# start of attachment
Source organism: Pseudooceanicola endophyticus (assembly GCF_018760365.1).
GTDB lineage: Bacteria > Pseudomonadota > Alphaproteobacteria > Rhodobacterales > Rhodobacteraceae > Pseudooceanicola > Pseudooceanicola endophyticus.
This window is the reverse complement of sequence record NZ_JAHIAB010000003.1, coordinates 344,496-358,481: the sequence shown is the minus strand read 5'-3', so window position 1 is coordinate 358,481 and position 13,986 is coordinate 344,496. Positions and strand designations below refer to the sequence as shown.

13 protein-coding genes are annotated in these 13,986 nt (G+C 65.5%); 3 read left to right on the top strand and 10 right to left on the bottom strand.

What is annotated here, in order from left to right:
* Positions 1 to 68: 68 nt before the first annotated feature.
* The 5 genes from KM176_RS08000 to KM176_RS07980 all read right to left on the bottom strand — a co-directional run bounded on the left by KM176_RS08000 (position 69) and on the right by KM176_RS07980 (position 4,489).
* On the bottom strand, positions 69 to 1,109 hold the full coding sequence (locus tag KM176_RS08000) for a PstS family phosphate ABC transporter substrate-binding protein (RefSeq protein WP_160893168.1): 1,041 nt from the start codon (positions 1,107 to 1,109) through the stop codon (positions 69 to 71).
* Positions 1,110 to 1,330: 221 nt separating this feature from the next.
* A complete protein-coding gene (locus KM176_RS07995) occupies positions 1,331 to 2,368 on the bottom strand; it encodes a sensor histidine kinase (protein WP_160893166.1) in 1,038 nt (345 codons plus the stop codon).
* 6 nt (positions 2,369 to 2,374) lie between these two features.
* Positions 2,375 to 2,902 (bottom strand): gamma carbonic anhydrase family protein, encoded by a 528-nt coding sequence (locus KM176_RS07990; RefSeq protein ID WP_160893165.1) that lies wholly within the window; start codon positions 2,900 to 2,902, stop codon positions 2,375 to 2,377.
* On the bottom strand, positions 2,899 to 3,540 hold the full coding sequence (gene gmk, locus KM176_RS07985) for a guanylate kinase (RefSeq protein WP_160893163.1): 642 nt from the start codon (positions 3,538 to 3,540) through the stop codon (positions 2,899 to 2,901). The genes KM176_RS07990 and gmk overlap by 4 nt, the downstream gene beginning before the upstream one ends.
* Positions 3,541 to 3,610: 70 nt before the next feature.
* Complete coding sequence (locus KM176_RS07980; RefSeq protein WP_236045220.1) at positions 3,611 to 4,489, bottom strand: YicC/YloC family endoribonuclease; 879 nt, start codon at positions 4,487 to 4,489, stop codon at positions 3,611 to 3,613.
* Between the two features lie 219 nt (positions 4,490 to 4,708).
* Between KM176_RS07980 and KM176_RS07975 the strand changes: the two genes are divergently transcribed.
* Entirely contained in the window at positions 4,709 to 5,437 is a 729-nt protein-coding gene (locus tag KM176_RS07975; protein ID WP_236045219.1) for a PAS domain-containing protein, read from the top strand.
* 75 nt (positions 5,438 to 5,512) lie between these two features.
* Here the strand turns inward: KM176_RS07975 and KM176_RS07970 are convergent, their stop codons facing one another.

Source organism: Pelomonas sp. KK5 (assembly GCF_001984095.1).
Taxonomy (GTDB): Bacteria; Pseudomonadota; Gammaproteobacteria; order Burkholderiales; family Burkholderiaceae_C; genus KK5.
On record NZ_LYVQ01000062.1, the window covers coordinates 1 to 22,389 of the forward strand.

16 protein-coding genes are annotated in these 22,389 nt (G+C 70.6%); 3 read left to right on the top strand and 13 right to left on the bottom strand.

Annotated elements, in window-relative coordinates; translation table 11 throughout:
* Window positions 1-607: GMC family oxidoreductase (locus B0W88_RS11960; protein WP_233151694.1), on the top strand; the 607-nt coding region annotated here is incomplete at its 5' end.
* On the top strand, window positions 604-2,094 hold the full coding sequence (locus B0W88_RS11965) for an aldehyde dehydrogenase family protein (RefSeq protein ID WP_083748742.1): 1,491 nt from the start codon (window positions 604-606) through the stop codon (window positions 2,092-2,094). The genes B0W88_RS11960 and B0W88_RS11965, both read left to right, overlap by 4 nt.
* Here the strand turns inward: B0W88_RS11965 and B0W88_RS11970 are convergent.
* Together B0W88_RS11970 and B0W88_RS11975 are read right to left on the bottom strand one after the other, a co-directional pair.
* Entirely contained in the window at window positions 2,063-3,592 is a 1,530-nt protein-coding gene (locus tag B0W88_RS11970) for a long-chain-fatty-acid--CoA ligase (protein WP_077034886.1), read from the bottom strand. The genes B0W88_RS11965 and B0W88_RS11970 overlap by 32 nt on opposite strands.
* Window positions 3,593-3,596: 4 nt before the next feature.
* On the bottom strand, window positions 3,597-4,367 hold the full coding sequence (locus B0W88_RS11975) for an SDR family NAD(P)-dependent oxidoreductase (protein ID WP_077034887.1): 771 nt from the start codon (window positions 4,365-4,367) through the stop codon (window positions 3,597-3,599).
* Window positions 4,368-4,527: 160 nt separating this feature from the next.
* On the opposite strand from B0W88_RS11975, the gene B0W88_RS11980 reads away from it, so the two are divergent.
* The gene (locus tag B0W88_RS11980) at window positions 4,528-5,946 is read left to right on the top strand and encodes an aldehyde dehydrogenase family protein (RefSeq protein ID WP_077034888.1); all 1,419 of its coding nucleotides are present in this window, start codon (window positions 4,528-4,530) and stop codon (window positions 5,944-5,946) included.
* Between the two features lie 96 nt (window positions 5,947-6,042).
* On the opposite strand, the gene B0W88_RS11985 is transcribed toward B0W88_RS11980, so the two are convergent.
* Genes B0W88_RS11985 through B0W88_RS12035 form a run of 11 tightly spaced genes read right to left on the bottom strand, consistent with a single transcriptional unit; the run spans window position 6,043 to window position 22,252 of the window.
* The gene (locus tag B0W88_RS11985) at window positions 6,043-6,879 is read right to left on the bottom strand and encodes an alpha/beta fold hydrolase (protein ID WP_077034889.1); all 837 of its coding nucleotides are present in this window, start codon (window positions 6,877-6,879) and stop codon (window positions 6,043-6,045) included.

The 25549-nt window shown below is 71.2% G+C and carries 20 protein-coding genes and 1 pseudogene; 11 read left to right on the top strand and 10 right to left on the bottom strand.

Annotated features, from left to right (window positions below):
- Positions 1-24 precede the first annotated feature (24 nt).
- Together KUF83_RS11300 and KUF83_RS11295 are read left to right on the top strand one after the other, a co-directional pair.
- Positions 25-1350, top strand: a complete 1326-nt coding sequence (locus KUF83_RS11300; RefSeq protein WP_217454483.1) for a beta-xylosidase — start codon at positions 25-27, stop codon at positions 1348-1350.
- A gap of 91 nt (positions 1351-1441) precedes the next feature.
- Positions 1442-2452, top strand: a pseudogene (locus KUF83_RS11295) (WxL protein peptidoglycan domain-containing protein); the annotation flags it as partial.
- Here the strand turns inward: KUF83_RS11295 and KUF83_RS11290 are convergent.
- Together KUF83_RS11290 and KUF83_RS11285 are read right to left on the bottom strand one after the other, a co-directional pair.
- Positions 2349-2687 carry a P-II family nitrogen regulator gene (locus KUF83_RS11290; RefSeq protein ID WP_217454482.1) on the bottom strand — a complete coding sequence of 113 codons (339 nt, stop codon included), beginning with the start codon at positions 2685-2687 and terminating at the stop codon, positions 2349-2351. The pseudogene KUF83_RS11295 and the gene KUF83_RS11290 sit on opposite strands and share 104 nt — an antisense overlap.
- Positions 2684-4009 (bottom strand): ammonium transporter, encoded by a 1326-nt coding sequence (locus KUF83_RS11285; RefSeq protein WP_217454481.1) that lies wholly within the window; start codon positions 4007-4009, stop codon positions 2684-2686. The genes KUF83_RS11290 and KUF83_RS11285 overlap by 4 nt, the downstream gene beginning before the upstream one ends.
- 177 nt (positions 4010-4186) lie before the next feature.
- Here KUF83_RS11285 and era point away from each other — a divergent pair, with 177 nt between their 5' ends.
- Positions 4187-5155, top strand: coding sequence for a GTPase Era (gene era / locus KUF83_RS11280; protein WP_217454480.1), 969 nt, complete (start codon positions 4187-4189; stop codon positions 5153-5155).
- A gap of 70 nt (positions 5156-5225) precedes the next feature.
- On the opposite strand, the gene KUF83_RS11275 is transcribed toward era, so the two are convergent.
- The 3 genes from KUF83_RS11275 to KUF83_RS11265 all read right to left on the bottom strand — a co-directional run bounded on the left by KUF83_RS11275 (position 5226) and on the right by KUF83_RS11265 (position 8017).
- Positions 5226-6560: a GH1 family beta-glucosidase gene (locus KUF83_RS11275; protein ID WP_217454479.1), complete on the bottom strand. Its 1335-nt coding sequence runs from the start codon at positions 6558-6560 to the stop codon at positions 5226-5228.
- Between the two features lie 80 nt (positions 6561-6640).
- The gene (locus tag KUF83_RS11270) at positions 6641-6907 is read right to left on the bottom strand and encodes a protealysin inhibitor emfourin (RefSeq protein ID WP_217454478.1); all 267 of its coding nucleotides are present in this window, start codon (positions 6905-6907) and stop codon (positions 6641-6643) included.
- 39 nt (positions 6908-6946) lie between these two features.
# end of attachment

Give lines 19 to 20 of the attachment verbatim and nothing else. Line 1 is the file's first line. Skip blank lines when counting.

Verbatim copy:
* 75 nt (positions 5,438 to 5,512) lie between these two features.
* Here the strand turns inward: KM176_RS07975 and KM176_RS07970 are convergent, their stop codons facing one another.